Rules Craps Betting: Don't Pass Bet
The craps Don't Pass bet is almost the exact opposite of a Pass Line bet. Like the Pass Line bet, the Don’t Pass bet is a Flat
bet that you make before the come out roll. The Don't Pass section on the table layout is above the Pass Line clearly
marked "Don’t Pass Bar 12," typically in black letters. The Don’t Pass is sometimes called the "back line."

The rules for table minimum and maximum bets are similar to the Pass Line bet. For example, if you see a red placard
defining a $5 minimum and a $2,000 maximum, that means your Flat Don"t Pass bet has to be at least $5, but can't be more
than $2,000.

The Don't Pass bet is a self-service bet, which means you make this bet yourself by placing your chip(s) in the Don't Pass
section. You don't need the dealer's help to make this craps bet.

For the craps Don't Pass bet, the come-out roll can result in four possible outcomes (note how the outcomes are almost
exactly opposite of the Pass Line bet): 1) if a 7 or 11 appears, the Don't Pass bet loses and the game ends; 2) if a 2 or 3
appears, the Don’t Pass bet wins and the game ends; 3) if a 12 appears, it's considered a tie and the bet doesn't win or
lose, and the game ends; and 4) if a 4, 5, 6, 8, 9, or 10 appears, a point is established and the game continues until either
the point number appears again, in which case the Don’t Pass bet loses; or a 7 appears, in which case the Don’t Pass bet
wins. For the Don’t Pass bet, you hope the shooter rolls a craps on the come-out; or if a point is established, that she
doesn't make her point and, instead, rolls a 7-out (again, note how the Don’t Pass is opposite of the Pass Line bet).

The "Bar 12" part of the label for the Don't Pass bet indicates that a 12 on the come-out roll is a tie. Some casinos have
"Bar 2," which means a 2 on the come-out roll is a tie. Whether the bar is 12 or 2 doesn't matter because the odds are the
same (i.e., there's only one way to make a 12 and only one way to make a 2, so the odds are the same). However, some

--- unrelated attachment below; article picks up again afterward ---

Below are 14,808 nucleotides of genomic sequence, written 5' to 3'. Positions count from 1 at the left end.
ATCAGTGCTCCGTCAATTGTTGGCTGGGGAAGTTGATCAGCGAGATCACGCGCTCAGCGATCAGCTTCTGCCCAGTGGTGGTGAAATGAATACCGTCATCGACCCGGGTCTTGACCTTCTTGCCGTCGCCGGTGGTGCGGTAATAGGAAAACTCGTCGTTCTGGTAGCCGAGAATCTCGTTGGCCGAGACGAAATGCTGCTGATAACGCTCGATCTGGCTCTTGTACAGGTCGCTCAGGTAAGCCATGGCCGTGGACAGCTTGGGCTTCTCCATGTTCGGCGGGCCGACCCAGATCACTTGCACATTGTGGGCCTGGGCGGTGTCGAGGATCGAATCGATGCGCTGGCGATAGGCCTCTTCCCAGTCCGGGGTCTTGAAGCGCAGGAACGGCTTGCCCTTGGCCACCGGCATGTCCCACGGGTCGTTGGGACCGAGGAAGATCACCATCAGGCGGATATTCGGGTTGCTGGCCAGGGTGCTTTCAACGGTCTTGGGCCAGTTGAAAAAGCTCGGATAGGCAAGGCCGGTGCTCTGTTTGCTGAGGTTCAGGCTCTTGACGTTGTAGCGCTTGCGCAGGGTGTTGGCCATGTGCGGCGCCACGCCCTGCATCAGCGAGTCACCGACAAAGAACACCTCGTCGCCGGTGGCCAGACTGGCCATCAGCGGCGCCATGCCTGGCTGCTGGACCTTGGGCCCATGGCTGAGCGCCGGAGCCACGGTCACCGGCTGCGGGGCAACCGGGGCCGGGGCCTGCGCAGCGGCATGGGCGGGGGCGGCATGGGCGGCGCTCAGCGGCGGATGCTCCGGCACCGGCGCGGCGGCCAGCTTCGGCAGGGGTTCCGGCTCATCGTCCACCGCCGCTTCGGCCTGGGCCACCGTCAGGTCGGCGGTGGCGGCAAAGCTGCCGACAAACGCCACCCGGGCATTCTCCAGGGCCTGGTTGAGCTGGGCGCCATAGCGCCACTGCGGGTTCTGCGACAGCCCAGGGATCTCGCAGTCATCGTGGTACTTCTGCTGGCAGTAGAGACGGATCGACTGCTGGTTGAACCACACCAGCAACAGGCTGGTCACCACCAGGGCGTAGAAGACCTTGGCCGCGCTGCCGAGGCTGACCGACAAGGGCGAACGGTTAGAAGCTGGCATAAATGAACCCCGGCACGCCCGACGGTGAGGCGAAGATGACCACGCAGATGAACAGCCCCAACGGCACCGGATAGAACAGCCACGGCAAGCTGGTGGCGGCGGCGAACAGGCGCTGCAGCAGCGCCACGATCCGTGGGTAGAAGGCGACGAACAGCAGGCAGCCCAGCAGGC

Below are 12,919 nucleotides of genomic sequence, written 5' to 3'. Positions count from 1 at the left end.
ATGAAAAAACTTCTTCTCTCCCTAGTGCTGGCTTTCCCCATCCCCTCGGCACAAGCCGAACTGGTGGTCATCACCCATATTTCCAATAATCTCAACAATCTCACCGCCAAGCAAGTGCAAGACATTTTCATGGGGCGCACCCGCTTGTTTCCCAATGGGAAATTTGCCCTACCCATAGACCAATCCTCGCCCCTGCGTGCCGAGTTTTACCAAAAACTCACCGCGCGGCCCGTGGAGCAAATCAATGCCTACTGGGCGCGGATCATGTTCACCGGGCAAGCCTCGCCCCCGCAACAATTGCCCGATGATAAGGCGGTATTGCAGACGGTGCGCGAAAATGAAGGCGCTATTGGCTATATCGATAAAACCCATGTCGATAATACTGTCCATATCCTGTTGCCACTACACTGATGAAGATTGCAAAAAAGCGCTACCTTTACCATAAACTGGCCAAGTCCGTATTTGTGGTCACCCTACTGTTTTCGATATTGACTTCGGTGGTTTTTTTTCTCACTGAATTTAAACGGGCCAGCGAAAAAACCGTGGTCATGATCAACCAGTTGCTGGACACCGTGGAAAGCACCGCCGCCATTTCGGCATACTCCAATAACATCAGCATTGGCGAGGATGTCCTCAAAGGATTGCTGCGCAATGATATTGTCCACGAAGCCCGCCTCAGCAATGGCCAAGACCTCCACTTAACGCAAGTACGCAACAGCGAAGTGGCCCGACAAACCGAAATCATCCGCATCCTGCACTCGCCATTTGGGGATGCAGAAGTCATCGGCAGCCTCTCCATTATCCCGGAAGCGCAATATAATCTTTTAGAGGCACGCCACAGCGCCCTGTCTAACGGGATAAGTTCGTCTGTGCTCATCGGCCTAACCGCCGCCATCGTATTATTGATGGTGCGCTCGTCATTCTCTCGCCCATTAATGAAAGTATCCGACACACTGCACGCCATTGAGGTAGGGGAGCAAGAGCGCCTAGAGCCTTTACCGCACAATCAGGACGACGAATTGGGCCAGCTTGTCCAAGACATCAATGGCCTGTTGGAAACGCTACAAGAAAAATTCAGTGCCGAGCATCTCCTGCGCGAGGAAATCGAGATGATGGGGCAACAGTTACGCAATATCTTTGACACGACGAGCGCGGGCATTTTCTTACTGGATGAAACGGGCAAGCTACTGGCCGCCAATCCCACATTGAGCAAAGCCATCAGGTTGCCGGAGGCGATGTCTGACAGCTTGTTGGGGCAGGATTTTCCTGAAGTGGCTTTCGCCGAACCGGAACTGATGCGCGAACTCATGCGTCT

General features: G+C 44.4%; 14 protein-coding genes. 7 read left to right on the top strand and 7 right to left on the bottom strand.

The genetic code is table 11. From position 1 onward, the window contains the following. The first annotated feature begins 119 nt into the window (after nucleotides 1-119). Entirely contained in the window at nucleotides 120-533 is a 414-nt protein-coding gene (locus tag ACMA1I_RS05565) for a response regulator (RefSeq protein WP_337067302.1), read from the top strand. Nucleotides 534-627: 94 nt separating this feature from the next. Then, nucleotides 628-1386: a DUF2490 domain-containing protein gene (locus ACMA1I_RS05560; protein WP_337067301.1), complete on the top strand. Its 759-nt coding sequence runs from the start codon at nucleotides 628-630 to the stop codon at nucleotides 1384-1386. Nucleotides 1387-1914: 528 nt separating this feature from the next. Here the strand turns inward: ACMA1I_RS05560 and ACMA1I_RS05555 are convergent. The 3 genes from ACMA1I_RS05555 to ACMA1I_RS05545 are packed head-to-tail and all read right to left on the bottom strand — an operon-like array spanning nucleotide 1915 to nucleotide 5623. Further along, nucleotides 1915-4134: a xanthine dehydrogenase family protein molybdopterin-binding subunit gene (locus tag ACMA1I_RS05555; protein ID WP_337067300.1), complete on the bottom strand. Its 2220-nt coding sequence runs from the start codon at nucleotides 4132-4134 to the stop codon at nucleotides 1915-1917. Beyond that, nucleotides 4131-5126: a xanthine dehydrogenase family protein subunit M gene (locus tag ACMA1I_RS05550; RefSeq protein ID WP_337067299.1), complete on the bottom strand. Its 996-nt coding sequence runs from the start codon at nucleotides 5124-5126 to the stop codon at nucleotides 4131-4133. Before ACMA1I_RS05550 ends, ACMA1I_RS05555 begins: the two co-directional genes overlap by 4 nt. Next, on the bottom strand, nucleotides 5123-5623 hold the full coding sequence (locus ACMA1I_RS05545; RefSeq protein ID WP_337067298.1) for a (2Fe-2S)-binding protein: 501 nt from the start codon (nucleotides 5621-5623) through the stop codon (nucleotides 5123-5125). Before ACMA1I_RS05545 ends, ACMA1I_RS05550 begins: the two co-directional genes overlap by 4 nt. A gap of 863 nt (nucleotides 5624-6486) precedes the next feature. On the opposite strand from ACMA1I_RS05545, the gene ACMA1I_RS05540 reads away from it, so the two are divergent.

casinos like to screw their craps customers by having a Bar 3. You probably won't see this because it's so rare, but it does
exist. Unlike the 12 or 2 that have only one way to make either number, there are two ways to make a 3. This small
difference increases the house advantage from its normal 1.4% to about 4.4%. If I see a Bar 3 in a casino, I immediately
turn around, walk out, and go to another casino. The house already has an advantage over the player, so the idea of the
casino screwing the player even more really chaps my rear end, so I refuse to give them my business.

Remember, the Don’t Pass is basically the opposite of the Pass Line. Therefore, unlike the Flat Pass Line bet, you can
remove your Flat Don’t Pass bet at any time after a point is established. For the Don’t Pass, the come-out roll favors the
house but then shifts to the player after a point is established. Therefore, after a point is established, the house actually
wants you to remove your Don’t Pass bet because you have the advantage.

Unlike the Pass Line, you cannot "put" (i.e., make a Put bet) a Flat Don't Pass bet and you cannot increase your Flat Don't
Pass bet after a point is established. Again, for the Don’t Pass, the come-out roll favors the house but after the come out
roll when a point is established, the Don't Pass favors the player. Therefore, the house won't allow you to wait until a point
is established to "put" a Flat Don't Pass bet. If you want to bet the Don't Pass, the house requires you to go through the
come-out roll.

Don't Pass craps bets are an even-money bet, which means you win the exact amount that you bet. For example, if you
make a $5 Don't Pass bet and win, you win $5.

If you bet the Don't Pass, it’s also called betting "against" the dice (as opposed to betting "with" the dice) or betting the
"wrong" way (as opposed to betting the "right" way).

On the come out roll, a Don't Pass bet has an 8:3 house advantage. For the player, there are three ways to win on the
come out, eight ways to lose, and one way to tie. Let's review. For a Don't Pass bet on the come out roll, a 7 or 11 loses, a
2 or 3 wins, and a 12 ties. There are six ways to make a 7 and two ways to make an 11; therefore, there are eight ways to
lose a Don't Pass bet on the come-out. There's one way to make a 2 and two ways to make a 3; therefore, there are three
ways to win a Don’t Pass bet on the come out. Eight ways to lose versus three ways to win is written in terms of odds as
8:3. That's how we get an 8:3 house advantage with a Don't Pass bet on the come out. But that's only for the come-out
roll. For a Don't Pass bet after the point is established, the advantage shifts back to the player. No matter what the point is
(i.e., 4, 5, 6, 8, 9, or 10), there are always more ways to make a 7 and win than there are ways to make the point and lose.
The advantage that you enjoy after the come-out roll for a Don't Pass bet is outweighed by the 8:3 disadvantage you have
to survive on the come out. The net result is that the house maintains a small advantage on the Don't Pass bet, even when
you make an Odds bet.

After a point is established when you play craps, you can make a Free Odds bet, or "lay Odds against the point." Notice for
the Don't Pass bet, the Odds bet is called "laying" Odds; whereas, for the Pass Line bet, it’s called "taking" Odds. The Odds
bet is another bet against the point number in addition to the Flat Don't Pass bet.

The Odds bet is a self-service bet, so you make this bet yourself by putting the chip(s) next to your Flat Don't Pass bet in the